Seeing the excitement and focus on each athlete’s face at the summer Olympics in Rio indicates that they have come there with a plan in mind and a goal to achieve one thing and one thing only—win a medal. They don’t care who the competition is, they are not backing down at a chance to win a medal.
One thing that occurs during the athletic events is a number of false starts. A false start is when a competitor begins before the official signal, or when the attempt to begin something is unsuccessful. An athlete’s false start is usually caused by the excitement and nervousness of getting a shot at winning a medal. Once the false start has occurred all the athletes are given a chance to start over, and many athletes who had false starts went on to win medals because they corrected their mistakes during the second try.
Leaders also will have false starts. Sometimes the false start occurs when they first arrived, or it could happen after they have been there for 10 or 20 years. When it comes to leading, false starts can happen anytime and every leader can have one.
Here are some signs that you either had or are having a false start.
- You know you are having a false start when you realize you are losing support for the changes you want to make. When you first presented your ideas your followers were somewhat supportive, but as time went on you realize your followers are becoming less interested. They are withdrawing their support, they no longer have time, or they are suddenly too busy.
- You know you are having a false start when you hear comments about your project that are either vague or negative. People are reluctant to say exactly what they are thinking. You get responses like, “its fine” or “it’s OK.” They either don’t want to hurt your feelings by being honest, or they aren’t sure they can be honest with you.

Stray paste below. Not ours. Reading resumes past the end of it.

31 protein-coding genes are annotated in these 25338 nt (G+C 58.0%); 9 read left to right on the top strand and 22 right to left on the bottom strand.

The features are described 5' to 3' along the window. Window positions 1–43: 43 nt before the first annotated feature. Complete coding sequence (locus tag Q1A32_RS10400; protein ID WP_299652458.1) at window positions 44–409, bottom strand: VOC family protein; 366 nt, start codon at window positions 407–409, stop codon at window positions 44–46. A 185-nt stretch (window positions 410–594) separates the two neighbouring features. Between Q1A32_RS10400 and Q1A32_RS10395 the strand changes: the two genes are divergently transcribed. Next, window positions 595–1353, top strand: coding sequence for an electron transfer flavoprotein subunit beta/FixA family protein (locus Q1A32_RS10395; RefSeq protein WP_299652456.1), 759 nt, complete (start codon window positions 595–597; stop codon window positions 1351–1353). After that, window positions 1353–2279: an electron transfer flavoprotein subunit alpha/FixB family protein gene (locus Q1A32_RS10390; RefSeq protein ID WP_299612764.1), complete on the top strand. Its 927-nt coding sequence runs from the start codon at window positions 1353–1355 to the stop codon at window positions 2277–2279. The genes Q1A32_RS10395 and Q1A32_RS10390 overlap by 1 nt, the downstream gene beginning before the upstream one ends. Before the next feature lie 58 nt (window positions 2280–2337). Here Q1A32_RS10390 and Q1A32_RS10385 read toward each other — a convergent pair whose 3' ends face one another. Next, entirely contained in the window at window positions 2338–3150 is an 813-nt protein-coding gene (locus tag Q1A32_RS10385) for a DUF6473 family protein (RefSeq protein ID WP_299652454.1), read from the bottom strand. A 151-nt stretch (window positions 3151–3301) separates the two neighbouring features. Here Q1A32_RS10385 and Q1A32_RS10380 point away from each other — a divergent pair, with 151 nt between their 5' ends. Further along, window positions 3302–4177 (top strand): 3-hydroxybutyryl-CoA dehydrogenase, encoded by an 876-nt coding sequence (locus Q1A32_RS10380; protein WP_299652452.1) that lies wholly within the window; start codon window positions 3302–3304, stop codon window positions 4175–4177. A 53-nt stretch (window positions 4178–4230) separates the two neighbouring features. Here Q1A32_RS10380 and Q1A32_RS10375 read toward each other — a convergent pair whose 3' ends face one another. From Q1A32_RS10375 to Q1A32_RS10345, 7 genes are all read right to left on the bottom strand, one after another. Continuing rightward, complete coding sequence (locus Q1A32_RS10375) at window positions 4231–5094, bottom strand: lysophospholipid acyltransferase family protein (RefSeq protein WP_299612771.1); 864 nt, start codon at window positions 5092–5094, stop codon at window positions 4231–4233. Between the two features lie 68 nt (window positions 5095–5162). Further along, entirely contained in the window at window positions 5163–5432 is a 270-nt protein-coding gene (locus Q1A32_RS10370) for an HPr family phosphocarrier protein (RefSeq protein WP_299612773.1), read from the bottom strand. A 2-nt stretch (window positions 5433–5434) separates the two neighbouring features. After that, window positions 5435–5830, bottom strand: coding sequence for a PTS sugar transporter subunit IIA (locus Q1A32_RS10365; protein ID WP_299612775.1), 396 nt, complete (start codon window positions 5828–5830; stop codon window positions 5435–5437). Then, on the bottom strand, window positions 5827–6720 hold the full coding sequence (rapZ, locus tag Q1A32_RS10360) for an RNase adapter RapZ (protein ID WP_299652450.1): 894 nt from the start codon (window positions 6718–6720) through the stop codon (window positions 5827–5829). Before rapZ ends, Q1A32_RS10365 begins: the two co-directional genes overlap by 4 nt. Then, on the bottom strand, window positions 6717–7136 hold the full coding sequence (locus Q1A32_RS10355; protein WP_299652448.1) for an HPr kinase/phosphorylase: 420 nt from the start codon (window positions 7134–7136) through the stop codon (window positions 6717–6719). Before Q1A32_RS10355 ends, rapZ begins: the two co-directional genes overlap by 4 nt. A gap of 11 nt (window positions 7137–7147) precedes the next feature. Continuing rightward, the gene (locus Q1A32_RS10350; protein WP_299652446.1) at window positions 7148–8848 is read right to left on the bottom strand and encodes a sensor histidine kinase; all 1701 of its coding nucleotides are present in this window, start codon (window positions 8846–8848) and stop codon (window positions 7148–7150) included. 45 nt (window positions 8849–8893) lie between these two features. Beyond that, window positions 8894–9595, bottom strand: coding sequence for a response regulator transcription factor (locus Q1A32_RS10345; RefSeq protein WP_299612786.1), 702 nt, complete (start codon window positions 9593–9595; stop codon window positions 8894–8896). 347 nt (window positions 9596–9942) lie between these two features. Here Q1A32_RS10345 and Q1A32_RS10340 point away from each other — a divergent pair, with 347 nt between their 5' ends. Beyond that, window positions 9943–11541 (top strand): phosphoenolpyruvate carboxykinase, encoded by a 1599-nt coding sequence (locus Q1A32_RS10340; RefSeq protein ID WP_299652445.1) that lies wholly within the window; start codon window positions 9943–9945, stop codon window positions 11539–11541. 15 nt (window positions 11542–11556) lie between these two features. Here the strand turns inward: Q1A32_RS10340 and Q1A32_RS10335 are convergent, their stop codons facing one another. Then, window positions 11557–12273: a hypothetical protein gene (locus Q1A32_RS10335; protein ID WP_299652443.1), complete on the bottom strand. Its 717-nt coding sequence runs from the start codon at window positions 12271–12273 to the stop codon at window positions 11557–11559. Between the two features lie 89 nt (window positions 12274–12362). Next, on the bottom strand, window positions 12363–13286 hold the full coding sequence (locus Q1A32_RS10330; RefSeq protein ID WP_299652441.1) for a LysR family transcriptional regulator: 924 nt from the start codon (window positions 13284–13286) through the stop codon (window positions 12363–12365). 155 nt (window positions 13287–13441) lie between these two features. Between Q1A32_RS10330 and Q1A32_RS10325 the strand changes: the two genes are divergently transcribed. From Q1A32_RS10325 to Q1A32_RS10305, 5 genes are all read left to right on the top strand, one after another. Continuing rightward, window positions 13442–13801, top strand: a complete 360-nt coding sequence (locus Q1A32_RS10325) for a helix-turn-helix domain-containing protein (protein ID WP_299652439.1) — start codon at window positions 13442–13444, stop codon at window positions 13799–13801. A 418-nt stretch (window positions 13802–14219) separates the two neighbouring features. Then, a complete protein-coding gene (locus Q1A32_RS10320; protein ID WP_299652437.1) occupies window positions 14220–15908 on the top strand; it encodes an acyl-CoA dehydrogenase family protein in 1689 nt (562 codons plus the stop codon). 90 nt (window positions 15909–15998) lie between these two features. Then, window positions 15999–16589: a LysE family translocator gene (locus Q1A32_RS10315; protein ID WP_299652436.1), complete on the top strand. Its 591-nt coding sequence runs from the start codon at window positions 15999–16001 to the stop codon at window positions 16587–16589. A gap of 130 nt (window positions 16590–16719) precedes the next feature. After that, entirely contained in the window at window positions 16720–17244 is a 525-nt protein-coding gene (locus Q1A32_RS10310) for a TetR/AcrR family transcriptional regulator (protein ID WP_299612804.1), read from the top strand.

- You know you are having a false start when the only people you want to listen to are those closest to you and those who think like you. In other words, there is very little objectivity or push back to your ideas. Anyone who challenges your idea, you either view as a threat, immature or stuck in their ways and reluctant to change. While some people may be that way, the problem arises when you view everyone who does not agree with you in that way.
Having a false start does not mean that your idea is bad or that you are wrong in wanting to do it. Sometimes your false start is a result of poor planning, lack of clear communication, bad timing or not having the resources necessary to implement and realize the change.
Whatever the reason for your false start, the challenge for you is to figure out how you can recover from it?
Are you stuck while trying to implement something as a leader? Maybe you had a false start and need a second chance. Before you quit all together, start considering how you can correct the mistakes of your first attempt so you can try again?
Next week we will look at how to recover from a false start.
If you would like help in achieving your goals in any area of your life, call us at 208-880-0307 or email us at firstname.lastname@example.org to schedule a complimentary coaching session. To read Errol’s other posts, visit Christ-Centered Life Coaching.